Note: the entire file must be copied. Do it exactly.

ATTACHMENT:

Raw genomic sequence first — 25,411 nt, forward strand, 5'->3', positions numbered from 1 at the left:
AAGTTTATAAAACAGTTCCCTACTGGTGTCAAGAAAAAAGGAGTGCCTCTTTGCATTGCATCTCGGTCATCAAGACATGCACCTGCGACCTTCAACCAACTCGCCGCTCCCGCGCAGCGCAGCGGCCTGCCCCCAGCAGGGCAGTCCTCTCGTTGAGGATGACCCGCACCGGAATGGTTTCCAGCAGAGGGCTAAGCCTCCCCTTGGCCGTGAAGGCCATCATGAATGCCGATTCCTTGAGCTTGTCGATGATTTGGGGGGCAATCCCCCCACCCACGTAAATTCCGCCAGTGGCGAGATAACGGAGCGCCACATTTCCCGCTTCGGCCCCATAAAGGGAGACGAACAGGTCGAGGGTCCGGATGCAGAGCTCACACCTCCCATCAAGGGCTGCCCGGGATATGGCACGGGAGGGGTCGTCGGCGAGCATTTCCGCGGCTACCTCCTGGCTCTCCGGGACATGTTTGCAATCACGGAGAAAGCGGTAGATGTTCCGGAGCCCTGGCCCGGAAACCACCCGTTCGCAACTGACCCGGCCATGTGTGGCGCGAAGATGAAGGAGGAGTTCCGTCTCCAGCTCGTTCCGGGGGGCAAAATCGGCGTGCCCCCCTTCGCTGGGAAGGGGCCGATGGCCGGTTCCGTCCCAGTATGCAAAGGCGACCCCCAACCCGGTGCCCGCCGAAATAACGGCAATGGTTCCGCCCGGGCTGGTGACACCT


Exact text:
Raw genomic sequence first — 25,411 nt, forward strand, 5'->3', positions numbered from 1 at the left:
AAGTTTATAAAACAGTTCCCTACTGGTGTCAAGAAAAAAGGAGTGCCTCTTTGCATTGCATCTCGGTCATCAAGACATGCACCTGCGACCTTCAACCAACTCGCCGCTCCCGCGCAGCGCAGCGGCCTGCCCCCAGCAGGGCAGTCCTCTCGTTGAGGATGACCCGCACCGGAATGGTTTCCAGCAGAGGGCTAAGCCTCCCCTTGGCCGTGAAGGCCATCATGAATGCCGATTCCTTGAGCTTGTCGATGATTTGGGGGGCAATCCCCCCACCCACGTAAATTCCGCCAGTGGCGAGATAACGGAGCGCCACATTTCCCGCTTCGGCCCCATAAAGGGAGACGAACAGGTCGAGGGTCCGGATGCAGAGCTCACACCTCCCATCAAGGGCTGCCCGGGATATGGCACGGGAGGGGTCGTCGGCGAGCATTTCCGCGGCTACCTCCTGGCTCTCCGGGACATGTTTGCAATCACGGAGAAAGCGGTAGATGTTCCGGAGCCCTGGCCCGGAAACCACCCGTTCGCAACTGACCCGGCCATGTGTGGCGCGAAGATGAAGGAGGAGTTCCGTCTCCAGCTCGTTCCGGGGGGCAAAATCGGCGTGCCCCCCTTCGCTGGGAAGGGGCCGATGGCCGGTTCCGTCCCAGTATGCAAAGGCGACCCCCAACCCGGTGCCCGCCGAAATAACGGCAATGGTTCCGCCCGGGCTGGTGACACCT